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 Post subject: good music articles!
PostPosted: Mon Jan 23, 2012 3:27 pm 
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I divided the old thread in two.

I'll start off with one of my all-time favorites.

Questlove's "review" of D'angelo's Voodoo


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 Post subject: Re: good music articles!
PostPosted: Thu Feb 02, 2012 8:57 pm 
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that's the best thing ever


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 Post subject: Re: good music articles!
PostPosted: Thu Feb 02, 2012 9:12 pm 
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not an article at all, just reminded me of artists talking about artists



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 Post subject: Re: good music articles!
PostPosted: Fri Feb 03, 2012 6:57 pm 
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haha that is pretty awesome. reminds me of this:



"that's the point of selling crack! it's supposed to be a secret!"


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 Post subject: Re: good music articles!
PostPosted: Thu Feb 09, 2012 11:33 pm 
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http://warmvoices.blogspot.com/

anagram record reviews. so good


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 Post subject: Re: good music articles!
PostPosted: Fri Feb 10, 2012 12:56 am 
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that is brilliant


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 Post subject: Re: good music articles!
PostPosted: Fri Feb 10, 2012 4:50 am 
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Quote:
Years later, RATM's music has lost none of its revolutionary power. In 2009, fans of serious music struck a blow against corporate control of the music industry by buying enough copies of RATM's "Killing in the Name" (Sony/Epic) to edge Joe McElderry's "The Climb" (Sony/Syco) out of the top spot on the UK Christmas charts. Can the Dictatorship of the Proletariat be far behind?

:lol:

Those were all so good.


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 Post subject: Re: good music articles!
PostPosted: Fri May 17, 2013 2:47 am 
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As I said in the comments to this, I don't go to enough concerts anymore to know how true this is. Thoughts?

http://mostly-retro.com/2013/05/12/shut ... comment-58


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 Post subject: Re: good music articles!
PostPosted: Fri May 17, 2013 3:09 am 
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Just another "things were better back in my day" article. I've never had an experience like that.

And this section is just old man yelling at clouds bullshit.

Much has been made about how the Internet is killing the music industry, but when people say that, they’re only talking about sales. They’re not talking about the real problem; the fact that the Internet has made people care less about music than ever before, because the effort to get music has been eliminated almost completely.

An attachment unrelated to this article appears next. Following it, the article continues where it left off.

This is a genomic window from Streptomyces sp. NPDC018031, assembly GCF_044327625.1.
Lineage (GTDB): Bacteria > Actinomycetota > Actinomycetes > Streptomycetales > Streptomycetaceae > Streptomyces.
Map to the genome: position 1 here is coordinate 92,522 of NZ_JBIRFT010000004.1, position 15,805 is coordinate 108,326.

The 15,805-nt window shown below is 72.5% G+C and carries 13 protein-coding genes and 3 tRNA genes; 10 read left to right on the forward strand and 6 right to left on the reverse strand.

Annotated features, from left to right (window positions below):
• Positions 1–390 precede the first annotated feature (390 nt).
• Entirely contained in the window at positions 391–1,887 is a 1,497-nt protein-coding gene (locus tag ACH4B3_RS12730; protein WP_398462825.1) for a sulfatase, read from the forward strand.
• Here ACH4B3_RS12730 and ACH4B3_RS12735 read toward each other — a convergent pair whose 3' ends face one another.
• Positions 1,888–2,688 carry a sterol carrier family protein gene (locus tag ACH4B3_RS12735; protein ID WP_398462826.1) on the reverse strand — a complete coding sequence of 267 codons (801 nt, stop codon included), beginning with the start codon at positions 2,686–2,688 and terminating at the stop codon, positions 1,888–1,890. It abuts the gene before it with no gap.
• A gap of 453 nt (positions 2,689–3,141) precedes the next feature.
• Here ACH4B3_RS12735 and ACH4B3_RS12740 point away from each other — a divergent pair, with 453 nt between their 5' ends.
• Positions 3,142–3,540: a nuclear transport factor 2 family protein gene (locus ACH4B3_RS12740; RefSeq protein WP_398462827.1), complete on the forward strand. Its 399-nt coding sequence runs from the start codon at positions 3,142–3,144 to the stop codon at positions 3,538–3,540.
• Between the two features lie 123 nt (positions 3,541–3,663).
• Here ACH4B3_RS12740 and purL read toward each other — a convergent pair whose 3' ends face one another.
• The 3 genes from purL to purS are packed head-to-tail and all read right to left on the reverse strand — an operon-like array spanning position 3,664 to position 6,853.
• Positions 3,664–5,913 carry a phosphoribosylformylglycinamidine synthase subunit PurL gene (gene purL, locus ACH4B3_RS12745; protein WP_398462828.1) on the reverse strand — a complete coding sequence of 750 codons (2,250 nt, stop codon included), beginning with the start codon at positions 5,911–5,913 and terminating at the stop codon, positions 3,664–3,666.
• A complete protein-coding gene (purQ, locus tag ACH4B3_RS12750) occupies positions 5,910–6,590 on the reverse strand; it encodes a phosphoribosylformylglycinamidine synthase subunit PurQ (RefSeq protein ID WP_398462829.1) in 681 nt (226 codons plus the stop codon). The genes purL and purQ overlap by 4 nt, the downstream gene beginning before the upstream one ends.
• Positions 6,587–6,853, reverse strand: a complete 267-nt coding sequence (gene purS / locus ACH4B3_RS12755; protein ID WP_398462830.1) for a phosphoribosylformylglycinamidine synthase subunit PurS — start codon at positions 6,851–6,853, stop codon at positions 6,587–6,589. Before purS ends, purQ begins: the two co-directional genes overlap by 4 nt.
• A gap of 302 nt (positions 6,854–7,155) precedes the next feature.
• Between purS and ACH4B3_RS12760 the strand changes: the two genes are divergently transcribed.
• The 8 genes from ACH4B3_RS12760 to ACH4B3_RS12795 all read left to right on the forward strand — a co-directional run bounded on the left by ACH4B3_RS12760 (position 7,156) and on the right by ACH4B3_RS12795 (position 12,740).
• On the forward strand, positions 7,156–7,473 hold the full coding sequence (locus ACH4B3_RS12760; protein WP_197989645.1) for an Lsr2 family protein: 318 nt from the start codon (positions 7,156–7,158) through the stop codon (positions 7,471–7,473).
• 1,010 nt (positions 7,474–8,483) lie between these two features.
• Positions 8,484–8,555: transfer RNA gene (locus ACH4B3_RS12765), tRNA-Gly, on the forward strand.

It used to be that if you wanted to listen to your favorite song or favorite band, you had to get in a car/bus/train and go to a store that sold music, and it typically cost you a decent amount. Before iTunes took over the world, new CDs often cost between $13 to $18. And frequently a hunt was involved. If you liked a band who wasn’t mainstream, or even popular on the “”alternative” circuit, then you had to do some digging to find their music, call around, maybe even go to a record store 45 minutes to an hour away and hope they remembered to hold you a copy. Getting music required time, effort and money.

Now if someone wants a song, they just go online and click a button to buy it. And if they can’t afford it, they don’t save their money so they can get it next or the week after, they just steal it. There are positives to that, sure. Now it’s easier than ever before for unsigned artists to get the attention they deserve. People now have access to their music collection no matter where they go. And yes, record companies deserved a swift kick in the ass for the prices they were charging for CDs in the late 90s, but there’s been a bad side to the democratization of music as well: when music lost its monetary value, its emotional value went away with it.

With so much music at people’s fingertips, often at no cost to them, the emotional investment one puts into any band is often diminished. When you don’t have to search out, or save money for a CD or LP, you care less about it. It means less to you because you put less thought into it in the first place. For many people, an album is no longer a physical object to be sought after, desired and then cherished once it is bought, now it’s just a collection of digital files on a mobile device. They’re easily obtained and just as easily disposed of. With such little emotional attachment to the music, it’s no wonder so many people easily tune out at concerts and instead babble on to their friends about whatever until they hear that one hit or one song they love the most.

Of course, modern society has given them plenty of practice with tuning out.


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 Post subject: Re: good music articles!
PostPosted: Fri May 17, 2013 5:56 am